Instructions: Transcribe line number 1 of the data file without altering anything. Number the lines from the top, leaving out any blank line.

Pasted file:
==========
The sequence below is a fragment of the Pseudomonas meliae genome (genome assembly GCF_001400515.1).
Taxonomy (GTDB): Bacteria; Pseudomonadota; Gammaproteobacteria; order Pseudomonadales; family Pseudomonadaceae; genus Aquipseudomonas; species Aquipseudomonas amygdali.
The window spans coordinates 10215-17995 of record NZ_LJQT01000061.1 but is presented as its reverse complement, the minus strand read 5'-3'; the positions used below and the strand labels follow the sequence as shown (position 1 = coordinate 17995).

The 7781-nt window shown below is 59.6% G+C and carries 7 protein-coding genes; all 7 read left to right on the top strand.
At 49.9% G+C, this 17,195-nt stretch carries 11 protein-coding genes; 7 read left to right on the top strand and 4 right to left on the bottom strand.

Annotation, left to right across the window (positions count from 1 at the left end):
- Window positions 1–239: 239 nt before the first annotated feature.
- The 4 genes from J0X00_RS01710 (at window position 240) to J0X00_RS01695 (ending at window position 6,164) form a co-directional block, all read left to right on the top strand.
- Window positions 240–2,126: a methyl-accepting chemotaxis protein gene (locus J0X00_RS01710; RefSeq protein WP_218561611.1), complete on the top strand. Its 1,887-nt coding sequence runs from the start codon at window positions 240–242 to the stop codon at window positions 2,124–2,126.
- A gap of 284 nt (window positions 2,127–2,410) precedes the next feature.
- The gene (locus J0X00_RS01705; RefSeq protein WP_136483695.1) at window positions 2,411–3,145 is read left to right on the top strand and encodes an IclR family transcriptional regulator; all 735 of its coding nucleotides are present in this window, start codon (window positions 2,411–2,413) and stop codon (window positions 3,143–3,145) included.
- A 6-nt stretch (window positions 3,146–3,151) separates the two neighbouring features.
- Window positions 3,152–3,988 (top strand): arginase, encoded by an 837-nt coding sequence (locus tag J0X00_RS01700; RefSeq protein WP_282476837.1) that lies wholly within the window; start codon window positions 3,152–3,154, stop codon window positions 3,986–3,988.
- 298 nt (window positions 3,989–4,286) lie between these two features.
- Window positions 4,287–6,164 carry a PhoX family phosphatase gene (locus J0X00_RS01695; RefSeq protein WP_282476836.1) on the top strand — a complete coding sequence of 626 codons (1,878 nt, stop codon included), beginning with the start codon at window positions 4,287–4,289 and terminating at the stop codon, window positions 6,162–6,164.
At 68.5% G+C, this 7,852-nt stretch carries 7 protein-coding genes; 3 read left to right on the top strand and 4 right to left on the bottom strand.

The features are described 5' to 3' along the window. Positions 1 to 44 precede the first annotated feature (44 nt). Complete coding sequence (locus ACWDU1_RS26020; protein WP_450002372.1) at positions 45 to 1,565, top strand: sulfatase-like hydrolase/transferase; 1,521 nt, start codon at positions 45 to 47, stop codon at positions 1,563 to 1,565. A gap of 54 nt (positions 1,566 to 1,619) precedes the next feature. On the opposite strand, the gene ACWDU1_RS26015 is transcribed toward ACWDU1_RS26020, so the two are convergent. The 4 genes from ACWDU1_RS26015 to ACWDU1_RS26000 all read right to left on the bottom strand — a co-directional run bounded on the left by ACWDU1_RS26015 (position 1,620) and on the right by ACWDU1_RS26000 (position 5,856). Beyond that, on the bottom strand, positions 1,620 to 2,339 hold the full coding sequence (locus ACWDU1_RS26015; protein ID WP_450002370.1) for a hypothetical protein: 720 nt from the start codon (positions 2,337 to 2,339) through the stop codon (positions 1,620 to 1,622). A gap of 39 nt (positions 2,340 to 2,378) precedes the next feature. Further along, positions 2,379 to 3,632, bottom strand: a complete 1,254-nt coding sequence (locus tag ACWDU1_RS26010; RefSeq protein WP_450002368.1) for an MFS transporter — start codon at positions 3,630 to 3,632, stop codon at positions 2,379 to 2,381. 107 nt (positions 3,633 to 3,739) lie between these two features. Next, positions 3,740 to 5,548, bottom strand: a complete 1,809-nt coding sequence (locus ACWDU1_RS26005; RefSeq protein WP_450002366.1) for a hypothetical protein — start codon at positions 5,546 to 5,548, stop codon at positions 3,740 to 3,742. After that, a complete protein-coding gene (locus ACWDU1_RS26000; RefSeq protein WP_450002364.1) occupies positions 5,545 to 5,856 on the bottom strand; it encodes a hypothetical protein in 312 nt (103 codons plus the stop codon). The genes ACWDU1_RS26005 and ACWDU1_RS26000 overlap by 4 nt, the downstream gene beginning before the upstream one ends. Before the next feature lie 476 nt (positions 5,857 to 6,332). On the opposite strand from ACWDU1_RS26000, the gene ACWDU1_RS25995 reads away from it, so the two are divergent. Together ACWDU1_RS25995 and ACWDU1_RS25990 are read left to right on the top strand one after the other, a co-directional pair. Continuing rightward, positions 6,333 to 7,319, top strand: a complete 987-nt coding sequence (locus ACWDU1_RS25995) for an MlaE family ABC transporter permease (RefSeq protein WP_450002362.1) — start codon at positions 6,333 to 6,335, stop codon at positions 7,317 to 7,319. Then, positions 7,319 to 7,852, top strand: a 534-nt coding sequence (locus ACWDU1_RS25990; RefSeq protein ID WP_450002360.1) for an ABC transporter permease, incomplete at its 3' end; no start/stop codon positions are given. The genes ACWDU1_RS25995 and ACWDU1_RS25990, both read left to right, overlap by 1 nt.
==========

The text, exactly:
The sequence below is a fragment of the Pseudomonas meliae genome (genome assembly GCF_001400515.1).